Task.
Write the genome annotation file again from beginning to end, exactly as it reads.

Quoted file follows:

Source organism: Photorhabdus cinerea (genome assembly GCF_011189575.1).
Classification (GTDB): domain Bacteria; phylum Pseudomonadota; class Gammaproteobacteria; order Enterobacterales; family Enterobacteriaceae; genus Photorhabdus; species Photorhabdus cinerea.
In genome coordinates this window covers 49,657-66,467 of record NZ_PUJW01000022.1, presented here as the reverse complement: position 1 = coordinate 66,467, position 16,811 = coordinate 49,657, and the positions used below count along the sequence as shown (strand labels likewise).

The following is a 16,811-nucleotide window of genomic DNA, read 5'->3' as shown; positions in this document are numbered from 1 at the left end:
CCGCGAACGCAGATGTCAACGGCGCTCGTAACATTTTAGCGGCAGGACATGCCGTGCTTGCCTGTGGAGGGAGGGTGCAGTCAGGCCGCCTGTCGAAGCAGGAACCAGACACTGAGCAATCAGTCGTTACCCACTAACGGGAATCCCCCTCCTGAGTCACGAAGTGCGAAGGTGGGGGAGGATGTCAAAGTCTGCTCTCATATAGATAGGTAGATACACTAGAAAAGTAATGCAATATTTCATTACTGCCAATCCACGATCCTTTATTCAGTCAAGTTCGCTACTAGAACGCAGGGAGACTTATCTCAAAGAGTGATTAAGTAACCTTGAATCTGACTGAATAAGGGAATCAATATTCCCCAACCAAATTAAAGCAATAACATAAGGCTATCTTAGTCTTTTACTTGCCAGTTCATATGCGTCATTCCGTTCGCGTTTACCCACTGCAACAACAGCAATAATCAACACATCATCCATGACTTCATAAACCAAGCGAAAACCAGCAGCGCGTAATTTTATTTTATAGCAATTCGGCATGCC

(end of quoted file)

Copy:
Source organism: Photorhabdus cinerea (genome assembly GCF_011189575.1).
Classification (GTDB): domain Bacteria; phylum Pseudomonadota; class Gammaproteobacteria; order Enterobacterales; family Enterobacteriaceae; genus Photorhabdus; species Photorhabdus cinerea.
In genome coordinates this window covers 49,657-66,467 of record NZ_PUJW01000022.1, presented here as the reverse complement: position 1 = coordinate 66,467, position 16,811 = coordinate 49,657, and the positions used below count along the sequence as shown (strand labels likewise).

The following is a 16,811-nucleotide window of genomic DNA, read 5'->3' as shown; positions in this document are numbered from 1 at the left end:
CCGCGAACGCAGATGTCAACGGCGCTCGTAACATTTTAGCGGCAGGACATGCCGTGCTTGCCTGTGGAGGGAGGGTGCAGTCAGGCCGCCTGTCGAAGCAGGAACCAGACACTGAGCAATCAGTCGTTACCCACTAACGGGAATCCCCCTCCTGAGTCACGAAGTGCGAAGGTGGGGGAGGATGTCAAAGTCTGCTCTCATATAGATAGGTAGATACACTAGAAAAGTAATGCAATATTTCATTACTGCCAATCCACGATCCTTTATTCAGTCAAGTTCGCTACTAGAACGCAGGGAGACTTATCTCAAAGAGTGATTAAGTAACCTTGAATCTGACTGAATAAGGGAATCAATATTCCCCAACCAAATTAAAGCAATAACATAAGGCTATCTTAGTCTTTTACTTGCCAGTTCATATGCGTCATTCCGTTCGCGTTTACCCACTGCAACAACAGCAATAATCAACACATCATCCATGACTTCATAAACCAAGCGAAAACCAGCAGCGCGTAATTTTATTTTATAGCAATTCGGCATGCC